The first season of Game of Thrones (opens in new tab) seems like a distant memory. When the show debuted it didn’t have the coverage and build-up of this season, nor the legions of followers desperate to see what unfolds and if/how/when Jon Snow is revived. It had to introduce us to many characters, families and places; an entire world. The lack of bloody action and shocking twists that featured in following seasons have given it a bad reputation with some fans, even if it was the most faithful to the books. However, a closer inspection reveals a series full of groundwork that created such a continuously compelling story (opens in new tab). Here are ten moments you might have forgotten or missed from the first season that foreshadowed future events of the show.
1. Arya and “the real seeing”
The beginning of season 6 (opens in new tab) sees Arya - as all had suspected she would be - blind and begging in the streets. It’s a subtle call back to her position following Ned Stark’s execution in season 1. Enter the Waif, Jaqen H’ghar’s right hand woman, to attack and perhaps cruelly train Arya. This scene harks back to her last sword lesson with Syrio Forel (also from Braavos) in King’s Landing. In the moments before Meryn Trant arrived to try and take her away and kill (or not kill) her teacher, Syrio began to teach his young student about “the real seeing”. The Braavosi swordsman was distinguishing the difference between just watching your opponent, and actively seeing and anticipating. His lesson could have simply been about ‘swordplay’ but it may be a lesson Arya will soon have to remember if she is to find her feet and learn to cope and fight without her sight.
2. Cersei’s (and now Jaime’s) ambition
Cersei’s defining characteristic, throughout the five seasons, is thrown into sharp focus when she tells Joffrey: “Everyone who isn’t us, is an enemy.” Cersei is equally blunt with her enemies. She casually threatens Ned twice in season one, once saying the classic line “when you play the game of thrones, you win or you die.” The second occasion is when she recognises that Ned was never meant to lead as his brother Brandon had been, but instead was a brought up to be a soldier. When Ned says “I was trained to kill my enemies,” Cersei unnervingly replies: “As was I”. The first episode of season 6 sees her twin brother echo what she told Joffrey. Having witnessed his daughter Myrcella die in his arms and the grief it caused Cersei, he told her: “F*** everyone who isn’t us. We’re the only ones who matter, the only ones in this world. And everything they’ve taken from us we’re going to take back and more. We’re going to take everything there is”. The narrative of Jaime and Cersei vs The World - which began in season 1 - will likely be a big focus of the current series.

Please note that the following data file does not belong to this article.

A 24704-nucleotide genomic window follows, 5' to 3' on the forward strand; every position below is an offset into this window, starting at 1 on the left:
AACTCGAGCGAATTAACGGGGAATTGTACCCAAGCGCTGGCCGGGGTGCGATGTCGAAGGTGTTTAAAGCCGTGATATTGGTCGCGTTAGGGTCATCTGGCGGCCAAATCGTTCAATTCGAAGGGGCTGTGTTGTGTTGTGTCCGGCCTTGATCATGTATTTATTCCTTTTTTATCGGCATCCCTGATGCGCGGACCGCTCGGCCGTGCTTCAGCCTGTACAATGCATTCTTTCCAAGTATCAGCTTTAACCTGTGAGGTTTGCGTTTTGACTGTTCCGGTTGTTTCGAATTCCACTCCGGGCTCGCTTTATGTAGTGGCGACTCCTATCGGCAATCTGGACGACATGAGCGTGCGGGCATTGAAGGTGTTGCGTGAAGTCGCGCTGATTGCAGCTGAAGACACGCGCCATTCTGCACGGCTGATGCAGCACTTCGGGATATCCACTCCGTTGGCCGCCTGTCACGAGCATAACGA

3. Jaime predicted Theon Greyjoy’s betrayal
Jaime Lannister is a goldmine of clever quips and hints about what is to come. The Kingslayer discusses war stories with Jory Cassel in episode four, and Jaime brings up Theon, comparing him to a “shark on a mountaintop” as an out of place ward at Winterfell. When Jory tells him Theon is “a good lad,” Jaime is quick to riposte: “I doubt it.” His opinion was probably based on little more than an inkling or a typical Lannister looking down on a family such as the Greyjoys. Whatever his motive, Jaime unwittingly foreshadowed Theon’s betrayal of Robb Stark when he reestablished himself as a lord of the Iron Islands and seized Winterfell, before having everyone believe he burned Bran and Rickon.
4. Bran’s connection with Summer and animals
Bran’s affinity with Summer was hinted at constantly in season 1. Since then, we’ve learnt of his ability to warg into and control not only animals but even Hodor. All of the Stark children appear to have close connections and relationships with their direwolves - Bran, Jon and Arya were all saved by their wolves at some point. Bran’s potential talents are quite strongly hinted at during the first season by his peculiar dreams and the appearances of the three-eyed raven. But the strongest suggestion that his link to Summer is more than that of pet and owner, is when he wakes up as Sansa’s wolf, Lady, is slain by Ned.